agreed to in 2000 when different cooperative activities were considered. Further complicating the character of the program was an early decision by the National Academies to engage with a number of organizations in Iran in addition to the academies, since the academies were still relatively young organizations.

The National Academies decided to promote activities on an ad hoc basis as opportunities appeared, without relying on a well developed implementation plan. Was an appropriate Iranian organization interested in moving forward with an activity? Was an appropriate American scientist prepared to co-chair the activity? Would there be a licensing issue? Were related activities scheduled in the Middle East that would reduce international travel for specialists interested in participating in such activities as well as traveling to Iran?

Of course, the National Academies maintained the position that the topic of any activity would have to be of interest to U.S. scientists if they were to participate with enthusiasm. The policy of science first and political bridge-building benefits second was the mantra. As discussed in Chapter 5, this approach seemed to pay off.

All the while, there were frequent adjustments of plans up to the very dates of scheduled events. Welcome news came in small parcels such as: The last visa approval notification has just arrived, and we can leave on schedule. The visitors have finally cleared customs in New York, and they will make their connecting flight. Permission has been given in Washington for the visitors to meet with U.S. government scientists.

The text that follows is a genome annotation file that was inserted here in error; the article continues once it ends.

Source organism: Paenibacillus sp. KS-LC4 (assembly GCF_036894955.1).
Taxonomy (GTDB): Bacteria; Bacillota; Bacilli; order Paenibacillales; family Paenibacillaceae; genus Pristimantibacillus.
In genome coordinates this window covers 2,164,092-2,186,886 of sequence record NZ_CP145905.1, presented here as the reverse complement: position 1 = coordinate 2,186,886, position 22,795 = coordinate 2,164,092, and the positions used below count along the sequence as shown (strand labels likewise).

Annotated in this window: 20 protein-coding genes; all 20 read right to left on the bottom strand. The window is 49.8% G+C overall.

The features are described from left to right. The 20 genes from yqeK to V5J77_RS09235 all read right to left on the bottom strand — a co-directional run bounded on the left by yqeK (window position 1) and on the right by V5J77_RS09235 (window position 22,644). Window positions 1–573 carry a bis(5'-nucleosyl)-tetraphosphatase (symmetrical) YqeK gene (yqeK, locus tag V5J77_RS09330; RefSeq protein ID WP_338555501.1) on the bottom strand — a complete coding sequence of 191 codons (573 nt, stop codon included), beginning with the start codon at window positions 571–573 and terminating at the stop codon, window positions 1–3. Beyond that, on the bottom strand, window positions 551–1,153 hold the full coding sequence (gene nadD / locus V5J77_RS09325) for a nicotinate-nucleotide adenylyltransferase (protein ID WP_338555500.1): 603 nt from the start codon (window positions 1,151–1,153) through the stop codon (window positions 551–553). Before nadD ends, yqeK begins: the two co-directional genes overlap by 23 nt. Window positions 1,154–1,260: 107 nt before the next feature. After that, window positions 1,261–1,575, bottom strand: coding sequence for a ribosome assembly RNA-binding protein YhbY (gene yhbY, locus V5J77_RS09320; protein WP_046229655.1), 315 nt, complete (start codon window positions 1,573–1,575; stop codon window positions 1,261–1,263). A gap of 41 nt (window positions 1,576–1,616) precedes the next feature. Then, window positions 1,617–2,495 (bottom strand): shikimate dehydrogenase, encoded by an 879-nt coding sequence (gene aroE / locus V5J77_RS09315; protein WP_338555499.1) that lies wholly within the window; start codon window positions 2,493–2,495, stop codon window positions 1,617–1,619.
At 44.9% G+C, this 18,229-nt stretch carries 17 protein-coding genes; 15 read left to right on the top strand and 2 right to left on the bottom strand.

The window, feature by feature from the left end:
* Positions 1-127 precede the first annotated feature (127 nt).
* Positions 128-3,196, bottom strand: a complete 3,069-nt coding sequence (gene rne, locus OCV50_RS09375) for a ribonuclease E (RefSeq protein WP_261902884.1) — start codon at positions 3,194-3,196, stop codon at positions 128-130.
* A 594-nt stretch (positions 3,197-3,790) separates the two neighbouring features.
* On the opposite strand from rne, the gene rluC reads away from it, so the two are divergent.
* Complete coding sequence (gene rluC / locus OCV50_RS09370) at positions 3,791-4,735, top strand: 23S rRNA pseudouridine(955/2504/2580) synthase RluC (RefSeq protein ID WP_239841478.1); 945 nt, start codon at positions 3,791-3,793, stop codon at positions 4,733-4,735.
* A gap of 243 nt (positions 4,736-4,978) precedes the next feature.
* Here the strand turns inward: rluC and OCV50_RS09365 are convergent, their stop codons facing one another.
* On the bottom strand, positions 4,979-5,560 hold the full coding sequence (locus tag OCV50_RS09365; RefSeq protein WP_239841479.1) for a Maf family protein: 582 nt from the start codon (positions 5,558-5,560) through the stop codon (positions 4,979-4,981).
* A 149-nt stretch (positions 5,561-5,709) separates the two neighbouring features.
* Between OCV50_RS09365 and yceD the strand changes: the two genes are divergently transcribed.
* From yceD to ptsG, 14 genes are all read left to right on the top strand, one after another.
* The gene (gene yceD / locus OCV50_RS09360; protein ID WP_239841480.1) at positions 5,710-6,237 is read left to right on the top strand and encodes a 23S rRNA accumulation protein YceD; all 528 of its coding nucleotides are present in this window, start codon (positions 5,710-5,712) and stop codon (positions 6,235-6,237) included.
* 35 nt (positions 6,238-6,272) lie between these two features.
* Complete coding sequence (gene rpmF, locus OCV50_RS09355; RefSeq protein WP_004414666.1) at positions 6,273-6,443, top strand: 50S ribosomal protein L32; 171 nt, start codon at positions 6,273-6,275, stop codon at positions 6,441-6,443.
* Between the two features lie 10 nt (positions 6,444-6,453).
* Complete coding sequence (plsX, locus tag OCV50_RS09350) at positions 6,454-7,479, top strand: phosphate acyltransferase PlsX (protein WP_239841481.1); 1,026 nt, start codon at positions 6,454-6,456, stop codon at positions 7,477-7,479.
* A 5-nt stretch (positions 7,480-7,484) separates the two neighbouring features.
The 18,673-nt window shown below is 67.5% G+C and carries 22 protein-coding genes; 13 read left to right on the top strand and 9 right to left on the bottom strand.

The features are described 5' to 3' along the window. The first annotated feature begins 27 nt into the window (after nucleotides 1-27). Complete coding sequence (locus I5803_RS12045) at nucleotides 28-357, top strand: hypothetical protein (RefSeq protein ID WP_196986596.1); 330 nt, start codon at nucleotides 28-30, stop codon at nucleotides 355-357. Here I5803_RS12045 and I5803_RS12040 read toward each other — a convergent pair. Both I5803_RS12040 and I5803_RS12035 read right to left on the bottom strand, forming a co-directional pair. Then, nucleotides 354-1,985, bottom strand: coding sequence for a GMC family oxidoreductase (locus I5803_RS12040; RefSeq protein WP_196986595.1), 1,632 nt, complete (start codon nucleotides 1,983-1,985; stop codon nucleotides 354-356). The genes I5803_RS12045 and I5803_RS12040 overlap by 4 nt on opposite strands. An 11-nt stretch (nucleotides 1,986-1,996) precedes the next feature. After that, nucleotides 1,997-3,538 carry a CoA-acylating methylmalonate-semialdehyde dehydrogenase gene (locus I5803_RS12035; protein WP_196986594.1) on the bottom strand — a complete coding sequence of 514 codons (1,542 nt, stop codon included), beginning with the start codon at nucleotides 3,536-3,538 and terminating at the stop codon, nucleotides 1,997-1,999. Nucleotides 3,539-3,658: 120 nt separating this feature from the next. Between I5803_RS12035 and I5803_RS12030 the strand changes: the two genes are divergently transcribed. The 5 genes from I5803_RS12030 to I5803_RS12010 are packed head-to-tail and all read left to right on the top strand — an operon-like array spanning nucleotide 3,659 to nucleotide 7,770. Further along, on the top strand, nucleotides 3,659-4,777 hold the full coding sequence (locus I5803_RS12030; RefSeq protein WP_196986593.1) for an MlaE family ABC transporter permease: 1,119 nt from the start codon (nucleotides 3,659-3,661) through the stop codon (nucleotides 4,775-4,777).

Thus, flexibility was essential to guide the program throughout the decade.

INDIVIDUAL EXCHANGES

The National Academies originally planned for individual exchanges to become a major component of the program. But most American scientists were not eager to travel to Iran alone. Usually, travelers would go to Iran in groups of two or more. Also, they realized that there were few, if any, funding sources for travel to Iran or follow-on activities, thereby dampening enthusiasm for developing unsustainable partnerships.

Many travelers preferred to participate in workshops organized by the National Academies and then add side visits to the proposed workshop itineraries. This approach was followed in most cases. Individual visits by Americans not linked to workshops became the exception rather than the rule.



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